Friday, January 1, 2010

Brand new year, same old resolution

Hey, I never said I was a regular post-er. But the new year brings with it a renewed promise (to myself) to blog every day, at one site or another of the half dozen or so I have a hand (at this point, a pinky finger) in.

It's not like I haven't been accumulating months' worth of potential posts all this time. Case in point, I've spent the last year reading the appropriate month's chapter of Henry Mitchell essays, something I intend to keep doing for at least the next two years, since he has at least two more books organized by month. (Is that wording clear? The concept is, these wonderful, laugh-out-loud-funny collections of the late, legendary writer's "Earthman" columns for the Washington Post are organized into 12 chapters apiece, allowing the reader to experience them by season. "January" thus contains essays like "In Winter's Adversity, the Hardy Gardener Flourishes," while "December" wraps up with "In Gardening, Timing is Key," which anticipates the annual bloomtimes of snowdrops and other spring bulbs.) So there's plenty to read even when the action outside has slowed down. I love this as an organizing principle, and am beginning to wish more books were laid out according to the calendar. Perhaps I'd even read notoriously long ones if I had a plan to follow.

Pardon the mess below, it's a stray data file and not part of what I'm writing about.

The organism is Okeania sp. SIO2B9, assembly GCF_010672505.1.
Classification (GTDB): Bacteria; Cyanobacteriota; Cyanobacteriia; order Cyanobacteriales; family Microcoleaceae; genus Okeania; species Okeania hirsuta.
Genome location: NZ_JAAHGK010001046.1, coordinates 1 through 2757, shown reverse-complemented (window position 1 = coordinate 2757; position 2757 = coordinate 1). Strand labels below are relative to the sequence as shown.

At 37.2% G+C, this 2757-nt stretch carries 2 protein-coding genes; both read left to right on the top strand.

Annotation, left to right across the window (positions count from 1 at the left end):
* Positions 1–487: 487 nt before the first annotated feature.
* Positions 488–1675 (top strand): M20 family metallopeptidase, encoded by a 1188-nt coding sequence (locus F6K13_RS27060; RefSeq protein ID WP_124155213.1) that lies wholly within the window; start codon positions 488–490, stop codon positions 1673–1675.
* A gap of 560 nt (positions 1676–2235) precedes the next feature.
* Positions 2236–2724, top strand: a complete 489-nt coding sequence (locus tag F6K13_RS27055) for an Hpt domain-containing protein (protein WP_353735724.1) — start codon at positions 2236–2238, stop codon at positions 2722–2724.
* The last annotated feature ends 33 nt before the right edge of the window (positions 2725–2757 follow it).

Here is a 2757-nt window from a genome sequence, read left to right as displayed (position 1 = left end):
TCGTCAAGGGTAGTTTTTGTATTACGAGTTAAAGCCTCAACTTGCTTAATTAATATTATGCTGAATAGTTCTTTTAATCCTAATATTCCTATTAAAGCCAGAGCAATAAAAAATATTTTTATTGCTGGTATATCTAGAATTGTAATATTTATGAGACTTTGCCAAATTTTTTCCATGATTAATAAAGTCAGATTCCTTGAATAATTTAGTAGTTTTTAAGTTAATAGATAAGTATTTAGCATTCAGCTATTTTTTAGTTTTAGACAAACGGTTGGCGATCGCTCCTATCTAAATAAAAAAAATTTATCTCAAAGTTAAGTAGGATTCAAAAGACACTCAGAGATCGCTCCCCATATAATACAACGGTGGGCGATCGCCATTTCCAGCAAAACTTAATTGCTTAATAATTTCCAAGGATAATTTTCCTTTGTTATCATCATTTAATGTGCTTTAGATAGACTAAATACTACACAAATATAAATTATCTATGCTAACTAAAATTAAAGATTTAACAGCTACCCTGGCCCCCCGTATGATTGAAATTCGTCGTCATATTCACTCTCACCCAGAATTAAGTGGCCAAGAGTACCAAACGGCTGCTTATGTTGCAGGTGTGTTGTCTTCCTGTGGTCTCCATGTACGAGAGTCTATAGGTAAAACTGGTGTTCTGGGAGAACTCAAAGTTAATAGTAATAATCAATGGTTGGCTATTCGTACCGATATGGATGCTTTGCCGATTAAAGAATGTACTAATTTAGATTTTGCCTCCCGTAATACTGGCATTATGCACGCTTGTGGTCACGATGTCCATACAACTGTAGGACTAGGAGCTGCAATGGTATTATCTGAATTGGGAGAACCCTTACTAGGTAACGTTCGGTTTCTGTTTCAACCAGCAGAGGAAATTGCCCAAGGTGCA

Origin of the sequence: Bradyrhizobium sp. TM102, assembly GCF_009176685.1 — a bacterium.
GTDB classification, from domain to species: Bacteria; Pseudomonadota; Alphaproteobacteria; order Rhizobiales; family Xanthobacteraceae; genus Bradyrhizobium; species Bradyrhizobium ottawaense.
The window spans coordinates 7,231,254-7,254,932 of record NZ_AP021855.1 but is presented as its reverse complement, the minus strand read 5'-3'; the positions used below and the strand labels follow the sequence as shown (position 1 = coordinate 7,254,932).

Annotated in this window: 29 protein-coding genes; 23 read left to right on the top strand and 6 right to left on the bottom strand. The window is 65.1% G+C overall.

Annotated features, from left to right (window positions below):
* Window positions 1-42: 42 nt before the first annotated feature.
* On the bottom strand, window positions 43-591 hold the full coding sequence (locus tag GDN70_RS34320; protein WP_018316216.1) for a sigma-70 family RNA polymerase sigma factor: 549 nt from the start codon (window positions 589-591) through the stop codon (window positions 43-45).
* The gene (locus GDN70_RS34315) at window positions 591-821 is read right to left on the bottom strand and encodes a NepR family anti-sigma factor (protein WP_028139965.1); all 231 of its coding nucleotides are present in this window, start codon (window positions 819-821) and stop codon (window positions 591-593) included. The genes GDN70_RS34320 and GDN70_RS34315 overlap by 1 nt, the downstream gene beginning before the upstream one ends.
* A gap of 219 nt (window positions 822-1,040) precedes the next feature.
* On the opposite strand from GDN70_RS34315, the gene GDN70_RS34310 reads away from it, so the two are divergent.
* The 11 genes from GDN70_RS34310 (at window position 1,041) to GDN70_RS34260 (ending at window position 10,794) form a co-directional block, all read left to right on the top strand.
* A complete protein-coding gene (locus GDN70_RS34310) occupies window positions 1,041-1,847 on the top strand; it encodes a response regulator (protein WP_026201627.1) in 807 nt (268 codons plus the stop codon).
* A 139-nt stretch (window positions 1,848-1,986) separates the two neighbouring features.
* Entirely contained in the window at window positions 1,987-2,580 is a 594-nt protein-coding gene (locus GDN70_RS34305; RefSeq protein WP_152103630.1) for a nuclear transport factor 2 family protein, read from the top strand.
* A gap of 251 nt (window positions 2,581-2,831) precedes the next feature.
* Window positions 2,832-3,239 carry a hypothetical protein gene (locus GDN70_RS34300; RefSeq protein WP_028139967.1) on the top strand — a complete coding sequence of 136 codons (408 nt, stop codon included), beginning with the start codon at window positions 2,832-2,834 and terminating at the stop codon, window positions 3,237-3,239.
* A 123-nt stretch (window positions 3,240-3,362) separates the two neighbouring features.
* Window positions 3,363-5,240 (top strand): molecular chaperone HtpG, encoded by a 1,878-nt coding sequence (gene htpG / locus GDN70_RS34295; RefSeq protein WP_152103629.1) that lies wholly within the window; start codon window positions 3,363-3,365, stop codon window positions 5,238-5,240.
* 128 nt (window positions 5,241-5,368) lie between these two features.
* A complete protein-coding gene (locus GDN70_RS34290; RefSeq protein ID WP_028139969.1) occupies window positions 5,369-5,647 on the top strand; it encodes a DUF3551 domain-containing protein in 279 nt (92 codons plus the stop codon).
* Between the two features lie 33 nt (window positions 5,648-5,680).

On New Year's Eve I finished On Gardening, and on New Year's Day I started One Man's Garden. They are every bit as entertaining (and sometimes actually informative) as I'd heard. In theory, I'd be sharing the many thoughts inspired by these marvelous columns as they occur to me, but no such luck, at least with book one.

Brutal honesty is best, is it not? That's one takeaway from Mitchell--he never hesitates to admit when some brilliant horticultural goal of his has failed miserably. So instead, I'll quote the last line of OG, which has a kind of New Years resolution feel to it:

The great trick, I am now sure, is to flow with the tide.

Which is exactly what I strive to do, in cyberspace, in the garden, in my library, and everywhere else. Happy 2010 to you and yours.

1 comment:

EAL said...

I read The Essential Earthman last summer and loved it--enjoyed his un-PC attitudes toward vegetable growing and urban trees, but really he's just a great, funny writer.